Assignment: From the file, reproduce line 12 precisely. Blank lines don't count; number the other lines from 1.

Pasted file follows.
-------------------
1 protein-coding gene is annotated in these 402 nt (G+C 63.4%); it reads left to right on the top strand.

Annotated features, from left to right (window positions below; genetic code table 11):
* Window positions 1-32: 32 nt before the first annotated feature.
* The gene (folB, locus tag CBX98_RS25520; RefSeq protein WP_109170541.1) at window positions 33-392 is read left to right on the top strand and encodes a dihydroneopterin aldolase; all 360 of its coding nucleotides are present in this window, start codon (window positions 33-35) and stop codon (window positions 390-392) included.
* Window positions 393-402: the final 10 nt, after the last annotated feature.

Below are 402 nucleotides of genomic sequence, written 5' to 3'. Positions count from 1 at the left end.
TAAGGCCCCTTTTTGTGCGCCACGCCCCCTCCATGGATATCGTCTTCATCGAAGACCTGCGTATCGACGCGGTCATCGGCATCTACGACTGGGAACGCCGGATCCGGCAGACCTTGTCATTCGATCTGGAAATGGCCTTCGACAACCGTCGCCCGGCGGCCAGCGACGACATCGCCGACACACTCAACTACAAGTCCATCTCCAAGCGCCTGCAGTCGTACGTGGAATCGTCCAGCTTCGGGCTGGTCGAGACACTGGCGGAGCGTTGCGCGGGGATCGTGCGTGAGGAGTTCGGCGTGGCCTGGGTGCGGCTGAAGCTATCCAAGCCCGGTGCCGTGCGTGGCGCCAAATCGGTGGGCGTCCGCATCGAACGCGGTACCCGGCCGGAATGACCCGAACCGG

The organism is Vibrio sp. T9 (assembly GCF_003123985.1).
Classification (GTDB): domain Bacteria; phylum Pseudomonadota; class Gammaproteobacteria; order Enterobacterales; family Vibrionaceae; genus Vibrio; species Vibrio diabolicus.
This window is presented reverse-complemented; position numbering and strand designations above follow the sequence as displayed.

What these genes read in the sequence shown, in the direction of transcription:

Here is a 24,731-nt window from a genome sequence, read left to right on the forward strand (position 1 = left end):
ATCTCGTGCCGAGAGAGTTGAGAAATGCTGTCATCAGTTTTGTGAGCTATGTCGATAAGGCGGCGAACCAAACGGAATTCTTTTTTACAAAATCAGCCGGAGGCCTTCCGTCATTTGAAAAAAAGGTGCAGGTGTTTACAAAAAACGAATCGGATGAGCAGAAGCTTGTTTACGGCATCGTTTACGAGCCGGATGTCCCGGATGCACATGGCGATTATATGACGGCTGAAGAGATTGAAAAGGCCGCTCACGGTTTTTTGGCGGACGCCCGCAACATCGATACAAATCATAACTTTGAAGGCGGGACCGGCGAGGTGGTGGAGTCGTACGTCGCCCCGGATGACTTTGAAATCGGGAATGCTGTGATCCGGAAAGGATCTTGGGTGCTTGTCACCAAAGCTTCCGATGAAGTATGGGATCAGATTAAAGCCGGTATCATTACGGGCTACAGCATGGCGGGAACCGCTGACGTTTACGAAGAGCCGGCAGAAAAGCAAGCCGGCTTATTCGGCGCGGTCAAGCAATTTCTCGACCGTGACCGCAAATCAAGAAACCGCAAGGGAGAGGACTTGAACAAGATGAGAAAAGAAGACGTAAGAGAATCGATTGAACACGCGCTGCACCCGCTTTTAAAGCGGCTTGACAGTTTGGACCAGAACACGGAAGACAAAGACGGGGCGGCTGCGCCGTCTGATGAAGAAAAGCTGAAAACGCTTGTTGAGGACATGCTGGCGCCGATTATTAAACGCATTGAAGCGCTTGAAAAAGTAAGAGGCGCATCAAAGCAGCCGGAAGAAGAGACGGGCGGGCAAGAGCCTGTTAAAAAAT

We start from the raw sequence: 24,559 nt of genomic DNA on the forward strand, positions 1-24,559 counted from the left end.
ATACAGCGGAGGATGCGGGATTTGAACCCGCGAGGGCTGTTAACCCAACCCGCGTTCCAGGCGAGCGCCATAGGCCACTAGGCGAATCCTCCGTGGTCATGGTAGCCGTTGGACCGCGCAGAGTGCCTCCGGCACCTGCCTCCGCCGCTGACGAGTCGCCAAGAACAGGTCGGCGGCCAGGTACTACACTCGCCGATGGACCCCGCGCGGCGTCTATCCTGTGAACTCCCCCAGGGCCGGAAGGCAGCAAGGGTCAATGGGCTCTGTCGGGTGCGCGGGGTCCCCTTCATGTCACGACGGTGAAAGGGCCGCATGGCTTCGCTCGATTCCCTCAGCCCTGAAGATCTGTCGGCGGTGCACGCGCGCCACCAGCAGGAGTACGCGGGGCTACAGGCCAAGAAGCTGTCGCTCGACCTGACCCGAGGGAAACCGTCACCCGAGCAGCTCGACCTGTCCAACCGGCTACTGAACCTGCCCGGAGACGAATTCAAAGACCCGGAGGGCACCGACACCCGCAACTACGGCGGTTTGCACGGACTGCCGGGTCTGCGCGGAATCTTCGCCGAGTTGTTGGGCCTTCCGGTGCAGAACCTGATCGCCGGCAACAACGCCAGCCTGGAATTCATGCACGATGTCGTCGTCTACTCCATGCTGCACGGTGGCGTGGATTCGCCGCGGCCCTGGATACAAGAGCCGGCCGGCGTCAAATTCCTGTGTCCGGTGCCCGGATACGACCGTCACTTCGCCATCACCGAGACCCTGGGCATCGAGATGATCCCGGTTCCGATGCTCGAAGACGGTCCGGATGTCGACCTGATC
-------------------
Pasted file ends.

Here is a 24,731-nt window from a genome sequence, read left to right on the forward strand (position 1 = left end):